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State seeks $4.7-billion light-rail grant

Schwarzenegger says state and local funds would match the federal money

October 03, 2009|Ari B. Bloomekatz

Gov. Arnold Schwarzenegger was joined by several state and local officials Friday at Union Station in downtown Los Angeles to announce California's application for $4.7 billion in federal money to fund a high-speed rail line.

Schwarzenegger said Californians would match the federal grant dollar for dollar with state and local funds, including money from the high-speed rail bond.

"It's disgraceful for America to be so far behind in terms of infrastructure," Schwarzenegger said, referring to international high-speed rail projects. "America must catch up. . . . We need to now have Washington's help" with this project, he said.

Officials including Assembly Speaker Karen Bass, D-Los Angeles; Los Angeles City Council members Eric Garcetti and Janice Hahn; Anaheim Mayor Curt Pringle; and Dale Bonner, state secretary of business, transportation and housing, were among those who stood alongside the governor to show unity in the application for federal funds and praised the project because they said it would create some 130,000 jobs.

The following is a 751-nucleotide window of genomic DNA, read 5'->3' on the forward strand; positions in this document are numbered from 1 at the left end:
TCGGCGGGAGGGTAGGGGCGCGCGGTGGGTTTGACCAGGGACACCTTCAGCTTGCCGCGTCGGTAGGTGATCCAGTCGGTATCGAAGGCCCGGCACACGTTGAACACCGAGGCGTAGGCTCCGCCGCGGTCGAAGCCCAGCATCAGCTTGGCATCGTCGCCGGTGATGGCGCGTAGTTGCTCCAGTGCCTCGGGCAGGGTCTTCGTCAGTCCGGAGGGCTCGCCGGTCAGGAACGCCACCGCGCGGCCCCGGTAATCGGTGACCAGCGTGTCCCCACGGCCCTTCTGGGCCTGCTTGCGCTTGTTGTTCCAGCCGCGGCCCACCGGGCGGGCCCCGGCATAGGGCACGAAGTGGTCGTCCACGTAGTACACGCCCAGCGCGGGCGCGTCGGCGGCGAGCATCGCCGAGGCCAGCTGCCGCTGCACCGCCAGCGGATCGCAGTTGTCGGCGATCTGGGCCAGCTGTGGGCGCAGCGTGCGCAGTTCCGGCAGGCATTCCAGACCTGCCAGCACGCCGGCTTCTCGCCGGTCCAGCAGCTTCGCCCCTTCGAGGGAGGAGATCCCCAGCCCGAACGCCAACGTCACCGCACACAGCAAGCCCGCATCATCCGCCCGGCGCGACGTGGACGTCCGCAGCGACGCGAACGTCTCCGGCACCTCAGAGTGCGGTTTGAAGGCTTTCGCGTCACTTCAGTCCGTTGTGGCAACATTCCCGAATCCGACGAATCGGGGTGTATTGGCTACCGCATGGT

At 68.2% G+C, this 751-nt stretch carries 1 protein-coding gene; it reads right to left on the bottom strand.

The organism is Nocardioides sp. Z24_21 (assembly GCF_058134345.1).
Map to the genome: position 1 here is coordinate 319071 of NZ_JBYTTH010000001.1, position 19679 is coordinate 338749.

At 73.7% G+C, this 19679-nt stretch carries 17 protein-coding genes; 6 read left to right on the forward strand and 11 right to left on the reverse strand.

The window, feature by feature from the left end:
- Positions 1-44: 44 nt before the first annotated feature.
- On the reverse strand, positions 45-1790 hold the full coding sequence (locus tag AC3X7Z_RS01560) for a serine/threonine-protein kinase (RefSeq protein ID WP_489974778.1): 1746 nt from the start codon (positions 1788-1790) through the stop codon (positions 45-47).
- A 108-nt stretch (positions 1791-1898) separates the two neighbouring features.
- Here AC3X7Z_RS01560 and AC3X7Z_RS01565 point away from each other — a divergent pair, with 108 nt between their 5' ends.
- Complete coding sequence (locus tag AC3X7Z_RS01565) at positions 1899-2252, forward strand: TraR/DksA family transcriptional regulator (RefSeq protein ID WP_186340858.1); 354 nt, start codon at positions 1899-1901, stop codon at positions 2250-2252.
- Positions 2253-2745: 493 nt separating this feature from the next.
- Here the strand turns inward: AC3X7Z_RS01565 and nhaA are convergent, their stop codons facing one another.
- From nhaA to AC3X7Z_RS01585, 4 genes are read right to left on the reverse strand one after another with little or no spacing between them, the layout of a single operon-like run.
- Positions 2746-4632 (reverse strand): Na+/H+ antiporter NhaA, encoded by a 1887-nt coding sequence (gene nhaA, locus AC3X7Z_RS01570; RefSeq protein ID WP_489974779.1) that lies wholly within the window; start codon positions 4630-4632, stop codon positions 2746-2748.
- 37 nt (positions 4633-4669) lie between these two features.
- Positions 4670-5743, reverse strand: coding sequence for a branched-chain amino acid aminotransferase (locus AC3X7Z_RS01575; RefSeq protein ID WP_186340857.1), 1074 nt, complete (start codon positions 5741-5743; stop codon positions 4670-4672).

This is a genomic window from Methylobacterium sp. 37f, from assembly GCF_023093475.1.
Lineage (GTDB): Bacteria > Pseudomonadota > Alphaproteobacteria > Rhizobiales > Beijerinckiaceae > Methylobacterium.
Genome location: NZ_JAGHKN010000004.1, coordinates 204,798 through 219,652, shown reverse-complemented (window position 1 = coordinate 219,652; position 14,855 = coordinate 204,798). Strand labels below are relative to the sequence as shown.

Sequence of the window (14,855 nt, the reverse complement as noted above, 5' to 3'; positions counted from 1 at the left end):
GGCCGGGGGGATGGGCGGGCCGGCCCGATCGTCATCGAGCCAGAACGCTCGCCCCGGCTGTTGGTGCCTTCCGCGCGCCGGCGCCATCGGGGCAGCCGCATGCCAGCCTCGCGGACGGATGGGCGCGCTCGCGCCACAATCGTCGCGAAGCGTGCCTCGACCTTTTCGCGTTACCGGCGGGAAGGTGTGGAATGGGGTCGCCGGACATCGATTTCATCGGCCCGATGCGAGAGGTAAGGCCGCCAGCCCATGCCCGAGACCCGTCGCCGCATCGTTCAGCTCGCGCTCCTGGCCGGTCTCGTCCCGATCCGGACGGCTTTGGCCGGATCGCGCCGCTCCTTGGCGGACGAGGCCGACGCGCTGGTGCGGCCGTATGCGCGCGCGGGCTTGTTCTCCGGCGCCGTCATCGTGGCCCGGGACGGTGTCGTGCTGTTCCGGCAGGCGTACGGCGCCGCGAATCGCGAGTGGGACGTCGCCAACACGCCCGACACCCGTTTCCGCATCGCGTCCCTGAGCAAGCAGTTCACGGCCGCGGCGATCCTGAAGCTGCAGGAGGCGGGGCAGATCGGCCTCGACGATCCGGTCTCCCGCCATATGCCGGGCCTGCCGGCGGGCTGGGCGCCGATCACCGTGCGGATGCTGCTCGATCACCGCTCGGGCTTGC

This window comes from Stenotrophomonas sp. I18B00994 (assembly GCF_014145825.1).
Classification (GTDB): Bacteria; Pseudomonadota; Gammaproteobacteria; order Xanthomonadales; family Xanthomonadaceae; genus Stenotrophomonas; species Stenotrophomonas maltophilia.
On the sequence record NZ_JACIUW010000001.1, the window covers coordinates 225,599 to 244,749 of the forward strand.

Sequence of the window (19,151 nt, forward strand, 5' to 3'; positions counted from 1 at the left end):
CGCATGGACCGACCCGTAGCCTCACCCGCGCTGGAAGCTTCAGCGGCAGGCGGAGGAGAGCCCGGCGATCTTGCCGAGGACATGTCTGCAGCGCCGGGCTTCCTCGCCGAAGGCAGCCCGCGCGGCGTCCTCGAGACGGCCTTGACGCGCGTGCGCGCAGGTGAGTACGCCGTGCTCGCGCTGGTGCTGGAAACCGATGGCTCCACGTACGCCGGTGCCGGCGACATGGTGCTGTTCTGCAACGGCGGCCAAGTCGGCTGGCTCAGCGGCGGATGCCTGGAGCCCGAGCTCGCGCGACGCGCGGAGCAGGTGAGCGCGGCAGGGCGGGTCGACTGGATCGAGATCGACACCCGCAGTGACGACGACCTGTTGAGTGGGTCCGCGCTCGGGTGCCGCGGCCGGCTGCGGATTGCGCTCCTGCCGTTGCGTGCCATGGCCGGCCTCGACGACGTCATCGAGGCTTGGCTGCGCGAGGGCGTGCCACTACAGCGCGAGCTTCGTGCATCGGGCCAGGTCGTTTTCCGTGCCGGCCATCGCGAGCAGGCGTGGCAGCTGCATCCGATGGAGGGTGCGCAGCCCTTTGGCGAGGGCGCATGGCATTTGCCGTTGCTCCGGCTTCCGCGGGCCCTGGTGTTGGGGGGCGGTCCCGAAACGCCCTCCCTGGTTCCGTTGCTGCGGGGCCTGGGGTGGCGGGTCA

"High-speed rail is going to be a big engine for California's economy," Bass said.

Also in attendance were groups from UCLA, USC and Santa Monica College affiliated with the California Public Interest Research Group. They chanted slogans in favor of high-speed rail.

Although many of those at Friday's news conference spoke of unity in moving forward with the project, one official who did not attend released an opposing statement.

"I support the concept of high-speed rail but believe there should be more than one alternative studied in downtown Los Angeles. Any EIR should include more than one option," said Los Angeles City Council member Ed Reyes. "That's why I introduced a resolution last month urging the High Speed Rail Authority to study other possible locations for a downtown rail station.

"I have some serious concerns about how the proposed rail route will impact our neighborhoods, including those along the Los Angeles River. Especially since we have invested more than $80 million to provide new parks at the Cornfield and Taylor Yard," he said.

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ari.bloomekatz@latimes.com

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